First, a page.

In a statement, Comer, Jordan and Smith said they support the impeachment inquiry.
"The House Committees on Oversight and Accountability, Judiciary, and Ways and Means, will continue to work to follow the facts to ensure President Biden is held accountable for abusing public office for his family's financial gain. The American people demand and deserve answers, transparency, and accountability for this blatant abuse of public office."
Sen. Mitt Romney, one of seven Senate Republicans who voted in 2021 to remove former President Donald Trump from office over his involvement in the Jan. 6 insurrection, endorsed the use of an impeachment inquiry to gain more access to information regarding Biden's business dealings.
"The fact that the White House has been singularly silent and has coddled Hunter Biden suggests an inquiry is not inappropriate," Romney said. "That's very different than an impeachment, an actual impeachment would require the evidence of a high crime or misdemeanor that has not been alleged. But inquiring is something the president and the White House could have avoided."
"An inquiry is an inquiry, it's not an impeachment," said Sen. Chuck Grassley, who has been investigating Hunter Biden's business dealings for years. "And it seems to me it will open up an avenue to get a lot of information that we feel we've been stonewalled."
"If they've got facts and evidence, and they want to run through a traditional process, we'll see what the result is," Sen. Thom Tillis said of the House effort. "I don't think that it's going to result in a removal on the Senate side. But if there's meaningful information that they think the American people need to know about, I'm OK with it."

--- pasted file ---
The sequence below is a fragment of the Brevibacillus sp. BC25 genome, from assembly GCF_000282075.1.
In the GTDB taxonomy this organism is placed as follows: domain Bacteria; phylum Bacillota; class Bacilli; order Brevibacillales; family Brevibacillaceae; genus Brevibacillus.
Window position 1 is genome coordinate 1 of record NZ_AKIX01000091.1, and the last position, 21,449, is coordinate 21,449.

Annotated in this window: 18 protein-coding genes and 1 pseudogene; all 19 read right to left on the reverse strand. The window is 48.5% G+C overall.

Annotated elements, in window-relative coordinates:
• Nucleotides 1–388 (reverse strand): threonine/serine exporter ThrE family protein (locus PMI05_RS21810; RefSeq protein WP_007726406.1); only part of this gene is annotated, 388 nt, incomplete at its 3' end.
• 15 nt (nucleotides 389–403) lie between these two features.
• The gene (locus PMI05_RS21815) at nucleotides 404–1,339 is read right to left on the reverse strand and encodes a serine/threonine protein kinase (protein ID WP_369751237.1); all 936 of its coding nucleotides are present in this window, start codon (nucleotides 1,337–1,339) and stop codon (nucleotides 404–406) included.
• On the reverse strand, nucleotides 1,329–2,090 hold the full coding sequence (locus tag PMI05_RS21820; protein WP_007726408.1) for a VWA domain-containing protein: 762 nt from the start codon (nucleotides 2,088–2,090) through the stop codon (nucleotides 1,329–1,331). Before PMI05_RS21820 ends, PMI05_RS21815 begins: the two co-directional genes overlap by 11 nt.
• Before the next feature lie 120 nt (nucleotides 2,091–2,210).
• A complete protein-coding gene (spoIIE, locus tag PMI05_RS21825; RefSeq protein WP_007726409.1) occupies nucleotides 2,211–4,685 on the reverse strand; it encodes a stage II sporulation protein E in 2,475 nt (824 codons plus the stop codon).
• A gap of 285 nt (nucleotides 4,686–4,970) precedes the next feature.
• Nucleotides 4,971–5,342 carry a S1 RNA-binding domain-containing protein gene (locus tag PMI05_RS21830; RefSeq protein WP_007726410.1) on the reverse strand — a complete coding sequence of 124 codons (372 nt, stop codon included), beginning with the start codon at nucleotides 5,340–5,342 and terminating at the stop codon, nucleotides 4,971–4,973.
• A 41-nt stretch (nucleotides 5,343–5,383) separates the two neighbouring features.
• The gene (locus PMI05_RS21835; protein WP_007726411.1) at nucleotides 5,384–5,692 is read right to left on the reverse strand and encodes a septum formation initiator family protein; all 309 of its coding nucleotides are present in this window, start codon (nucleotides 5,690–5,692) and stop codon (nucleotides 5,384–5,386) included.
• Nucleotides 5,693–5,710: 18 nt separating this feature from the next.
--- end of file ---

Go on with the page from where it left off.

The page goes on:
The announcement of a formal impeachment inquiry comes as McCarthy looks to stave off a possible revolt from conservative hard-liners and avoid a government shutdown.
The House returned from recess on Tuesday with a fast-approaching Sept. 30 deadline to pass a spending measure to keep the government open. House Republican leaders are looking to pass a continuing resolution, or a short-term funding extension, to buy more time to hammer out the details of a broader appropriations package.
But members of the House Freedom Caucus -- the same group that held up McCarthy's ascension to the speakership and opposed his debt limit deal with President Biden -- have said they would not support a continuing resolution unless it includes certain language on border security and "weaponization of the DOJ." The group is also opposed to further aid to Ukraine, potentially putting the House at odds with Senate Republican Leader Mitch McConnell.
Amid the tension, Florida Rep. Matt Gaetz has publicly threatened to bring a motion to vacate against McCarthy. The motion would force a vote on whether McCarthy should continue on as speaker. McCarthy brushed off the threat while speaking to reporters on Monday evening, saying Gaetz "should go ahead and do it… Matt's, Matt."
Gaetz only doubled down on the warning during a floor speech Tuesday shortly after McCarthy's announcement regarding impeachment.
"Moments ago, McCarthy endorsed an impeachment inquiry. This is a baby step following weeks of pressure from House conservatives to do more," Gaetz said.
ABC News' John Parkinson and Lauren Peller contributed to this report.